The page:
The Parent in the Process

I’m going to take a moment to brag here, readers, and say that I not only am privileged to work with fantastic students in my practice, but also with some wonderful parents. And with everything in the news lately about helicopter parenting, Velcro parenting (which is apparently one step past snowplow parenting and two steps past the helicopter level), and a couple of new books on the market that examine the role that those particular approaches to child-rearing have on children as they become adults, I have to say that I am both relieved and grateful that I work with students whose parents empower them to take a firm hold of their college search and their futures.

I am not, however, surprised that this is the case because – as you know – I work with equestrians.

What difference does equestrianism make in the process?

As it turns out, all the difference in the world. Here’s why:

In my experience, most young riders enter the sport sometime around elementary school, generally between the ages of six and ten. There are, of course, many more who start earlier (especially if their parents ride and/or work in the industry) and those who start later, but for the most part, I meet students who took up the sport in early elementary school. At that age, these young riders typically begin their riding careers on one of two types of mounts (and again, I generalize) – either the wiliest of ponies who will do the job that’s asked of them but might also have a little fun at the kid’s expense just to keep things lively or else some sort of quiet, calm, plodding older horse of full size who is known for his or her saintly ways with beginners. Either way, at a very tender age, the parent of said young rider relinquishes control of the child’s safety to his or her equine instructor.

And no matter how safe and saintly and kind those horses and ponies are, what inevitably happens to every single new rider in the sport at some point?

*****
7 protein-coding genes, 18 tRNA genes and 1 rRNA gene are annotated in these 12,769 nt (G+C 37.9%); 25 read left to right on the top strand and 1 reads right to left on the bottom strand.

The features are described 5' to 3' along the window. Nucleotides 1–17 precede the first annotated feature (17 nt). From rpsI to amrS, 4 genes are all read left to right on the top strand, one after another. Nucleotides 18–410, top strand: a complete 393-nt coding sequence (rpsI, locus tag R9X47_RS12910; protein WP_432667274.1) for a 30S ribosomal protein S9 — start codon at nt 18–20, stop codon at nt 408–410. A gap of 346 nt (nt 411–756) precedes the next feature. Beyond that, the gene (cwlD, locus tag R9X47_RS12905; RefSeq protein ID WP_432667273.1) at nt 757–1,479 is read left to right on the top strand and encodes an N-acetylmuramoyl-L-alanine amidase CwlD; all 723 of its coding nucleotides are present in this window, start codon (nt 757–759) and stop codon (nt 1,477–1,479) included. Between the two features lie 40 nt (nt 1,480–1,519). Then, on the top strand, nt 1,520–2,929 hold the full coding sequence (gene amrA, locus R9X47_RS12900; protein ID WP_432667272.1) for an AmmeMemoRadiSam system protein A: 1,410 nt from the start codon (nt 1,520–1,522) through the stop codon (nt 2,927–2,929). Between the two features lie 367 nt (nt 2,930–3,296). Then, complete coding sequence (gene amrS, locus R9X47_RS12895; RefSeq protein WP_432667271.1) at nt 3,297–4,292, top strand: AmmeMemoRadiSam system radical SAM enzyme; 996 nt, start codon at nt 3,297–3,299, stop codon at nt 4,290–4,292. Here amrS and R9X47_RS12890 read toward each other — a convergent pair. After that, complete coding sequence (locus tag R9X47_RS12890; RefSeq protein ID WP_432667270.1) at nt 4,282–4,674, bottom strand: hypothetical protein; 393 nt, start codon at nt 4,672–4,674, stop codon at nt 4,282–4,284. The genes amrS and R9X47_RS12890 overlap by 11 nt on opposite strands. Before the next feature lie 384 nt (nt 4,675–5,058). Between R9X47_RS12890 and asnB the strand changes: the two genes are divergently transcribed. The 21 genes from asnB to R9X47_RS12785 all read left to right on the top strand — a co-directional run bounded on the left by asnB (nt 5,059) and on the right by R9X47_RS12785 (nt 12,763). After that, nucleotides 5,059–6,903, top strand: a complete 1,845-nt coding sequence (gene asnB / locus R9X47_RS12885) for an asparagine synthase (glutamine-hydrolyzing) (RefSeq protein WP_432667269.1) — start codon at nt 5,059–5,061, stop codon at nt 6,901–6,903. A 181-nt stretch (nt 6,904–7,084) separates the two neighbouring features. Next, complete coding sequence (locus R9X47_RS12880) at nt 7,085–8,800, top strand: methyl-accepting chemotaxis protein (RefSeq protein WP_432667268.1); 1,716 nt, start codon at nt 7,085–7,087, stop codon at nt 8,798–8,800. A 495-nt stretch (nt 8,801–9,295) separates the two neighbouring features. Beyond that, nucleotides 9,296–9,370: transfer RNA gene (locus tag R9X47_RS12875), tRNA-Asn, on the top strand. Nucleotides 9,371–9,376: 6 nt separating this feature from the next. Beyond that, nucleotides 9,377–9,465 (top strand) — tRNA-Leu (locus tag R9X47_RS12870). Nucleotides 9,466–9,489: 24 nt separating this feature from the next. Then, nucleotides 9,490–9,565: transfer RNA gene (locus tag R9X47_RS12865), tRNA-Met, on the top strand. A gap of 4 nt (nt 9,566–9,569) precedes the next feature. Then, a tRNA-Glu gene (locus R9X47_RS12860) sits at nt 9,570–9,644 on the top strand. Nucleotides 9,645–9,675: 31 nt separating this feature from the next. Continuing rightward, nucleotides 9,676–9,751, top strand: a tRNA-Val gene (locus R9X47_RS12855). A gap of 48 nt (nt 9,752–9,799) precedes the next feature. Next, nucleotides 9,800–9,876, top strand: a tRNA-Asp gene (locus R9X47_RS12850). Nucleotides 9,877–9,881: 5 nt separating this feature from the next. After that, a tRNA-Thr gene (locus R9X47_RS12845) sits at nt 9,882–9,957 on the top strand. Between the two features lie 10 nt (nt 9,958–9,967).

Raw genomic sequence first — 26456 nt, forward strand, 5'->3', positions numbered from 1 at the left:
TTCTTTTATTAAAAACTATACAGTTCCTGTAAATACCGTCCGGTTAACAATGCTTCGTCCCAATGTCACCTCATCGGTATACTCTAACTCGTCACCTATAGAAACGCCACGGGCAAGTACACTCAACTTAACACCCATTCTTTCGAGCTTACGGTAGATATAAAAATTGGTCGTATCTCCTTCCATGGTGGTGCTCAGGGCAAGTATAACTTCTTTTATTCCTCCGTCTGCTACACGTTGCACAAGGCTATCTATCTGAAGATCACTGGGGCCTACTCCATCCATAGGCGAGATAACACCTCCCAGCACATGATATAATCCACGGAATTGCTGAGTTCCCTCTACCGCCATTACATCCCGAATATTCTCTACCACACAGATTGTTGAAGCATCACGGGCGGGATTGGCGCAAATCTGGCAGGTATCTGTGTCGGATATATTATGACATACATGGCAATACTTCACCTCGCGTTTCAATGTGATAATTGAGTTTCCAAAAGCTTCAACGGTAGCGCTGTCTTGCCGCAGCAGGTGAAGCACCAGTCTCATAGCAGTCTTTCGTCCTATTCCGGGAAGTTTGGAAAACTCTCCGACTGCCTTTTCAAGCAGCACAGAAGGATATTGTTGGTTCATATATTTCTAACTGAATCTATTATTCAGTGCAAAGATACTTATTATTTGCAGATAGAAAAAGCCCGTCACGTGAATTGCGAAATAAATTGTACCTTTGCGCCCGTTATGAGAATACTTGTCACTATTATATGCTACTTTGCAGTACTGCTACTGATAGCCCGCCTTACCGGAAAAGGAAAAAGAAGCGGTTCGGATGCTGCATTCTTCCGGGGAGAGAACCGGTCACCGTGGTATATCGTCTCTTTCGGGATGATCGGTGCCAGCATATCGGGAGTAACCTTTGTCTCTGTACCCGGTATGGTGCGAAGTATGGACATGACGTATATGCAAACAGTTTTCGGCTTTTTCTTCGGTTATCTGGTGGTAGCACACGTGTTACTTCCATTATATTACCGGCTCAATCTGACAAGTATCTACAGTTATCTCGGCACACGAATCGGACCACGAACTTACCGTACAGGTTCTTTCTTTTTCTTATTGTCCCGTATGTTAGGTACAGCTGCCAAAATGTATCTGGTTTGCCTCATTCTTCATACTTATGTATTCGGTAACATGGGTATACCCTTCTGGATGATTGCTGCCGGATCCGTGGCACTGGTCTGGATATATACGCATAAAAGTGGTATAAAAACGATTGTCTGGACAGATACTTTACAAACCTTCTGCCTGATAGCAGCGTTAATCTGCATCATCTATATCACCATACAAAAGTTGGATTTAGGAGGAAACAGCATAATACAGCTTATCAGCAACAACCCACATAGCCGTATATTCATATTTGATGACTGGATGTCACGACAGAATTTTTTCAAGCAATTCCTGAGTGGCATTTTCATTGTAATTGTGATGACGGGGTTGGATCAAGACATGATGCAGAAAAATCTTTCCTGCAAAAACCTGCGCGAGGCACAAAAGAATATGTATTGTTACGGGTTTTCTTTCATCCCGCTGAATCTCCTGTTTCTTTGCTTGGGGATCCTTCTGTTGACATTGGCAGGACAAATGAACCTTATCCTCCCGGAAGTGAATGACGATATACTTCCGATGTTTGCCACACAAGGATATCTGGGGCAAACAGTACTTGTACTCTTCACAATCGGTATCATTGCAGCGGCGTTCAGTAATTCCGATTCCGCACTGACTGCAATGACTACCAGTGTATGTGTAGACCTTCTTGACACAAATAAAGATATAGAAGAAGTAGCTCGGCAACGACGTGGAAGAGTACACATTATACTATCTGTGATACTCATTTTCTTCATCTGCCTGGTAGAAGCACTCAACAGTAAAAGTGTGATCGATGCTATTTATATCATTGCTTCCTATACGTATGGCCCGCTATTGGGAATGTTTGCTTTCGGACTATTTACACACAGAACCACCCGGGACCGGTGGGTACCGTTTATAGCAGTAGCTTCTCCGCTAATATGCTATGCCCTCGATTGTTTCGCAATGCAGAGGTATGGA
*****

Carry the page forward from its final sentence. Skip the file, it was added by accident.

You guessed it readers: They fall off for the first time.

Maybe it’s low-speed; maybe it’s just a simple slide off or tumble; or maybe it’s a really windy day and the young rider experiences his or her first runaway in the moments preceding that first fall. But horses are horses and we as riders don’t always stay on them, no matter how much we try. That’s the first lesson of the sport and it’s immediately followed by the second lesson of the sport: Always get back on the horse.

(Or, in the words of the esteemed George Morris: “On or hospital. On or hospital!“)

Now, I don’t have kids, but I have to imagine that if you’re a non-horsey parent and you witness your child’s first fall from old Dobbin or Prince or Patches, that it’s enough to make you want to bundle your child in bubble wrap, whisk them to the hospital for a barrage of tests, and sign them up for piano lessons (a nice indoor activity wherein the piano bench won’t bolt if it sights a plastic bag).

But here’s the thing: when a kid is horse crazy, they won’t go for it. Instead they haul themselves back on that horse and they get it right, whatever it was. Either they fix their balance or their approach to a baby crossrail or they learn to steer the bolt into a tight circle (a maneuver I affectionately refer to as a jockey stop). And as time passes, they get braver and better and the next thing you know, their (probably still nervous) parents find themselves standing at the rail of a major competition where they see that the same kid who got bounced off a pony at six has become a sixteen-year-old who can expertly maneuver a 1.3 meter jumping class on a warmblood with a penchant for bucking or make the optimal time on a cross-country round at the Kentucky Horse Park or turn the beginning of a spook into an immaculate half-pass in the middle of a Prix St. George dressage test.